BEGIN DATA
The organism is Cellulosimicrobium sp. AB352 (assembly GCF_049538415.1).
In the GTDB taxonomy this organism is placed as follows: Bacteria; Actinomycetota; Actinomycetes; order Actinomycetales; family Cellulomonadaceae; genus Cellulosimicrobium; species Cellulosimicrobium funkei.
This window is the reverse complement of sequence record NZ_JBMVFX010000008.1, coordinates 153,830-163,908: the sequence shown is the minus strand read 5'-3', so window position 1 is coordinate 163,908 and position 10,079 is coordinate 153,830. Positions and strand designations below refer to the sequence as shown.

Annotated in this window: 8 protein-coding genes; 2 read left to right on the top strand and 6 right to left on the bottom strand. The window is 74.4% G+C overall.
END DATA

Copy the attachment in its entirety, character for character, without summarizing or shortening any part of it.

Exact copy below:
The organism is Cellulosimicrobium sp. AB352 (assembly GCF_049538415.1).
In the GTDB taxonomy this organism is placed as follows: Bacteria; Actinomycetota; Actinomycetes; order Actinomycetales; family Cellulomonadaceae; genus Cellulosimicrobium; species Cellulosimicrobium funkei.
This window is the reverse complement of sequence record NZ_JBMVFX010000008.1, coordinates 153,830-163,908: the sequence shown is the minus strand read 5'-3', so window position 1 is coordinate 163,908 and position 10,079 is coordinate 153,830. Positions and strand designations below refer to the sequence as shown.

Annotated in this window: 8 protein-coding genes; 2 read left to right on the top strand and 6 right to left on the bottom strand. The window is 74.4% G+C overall.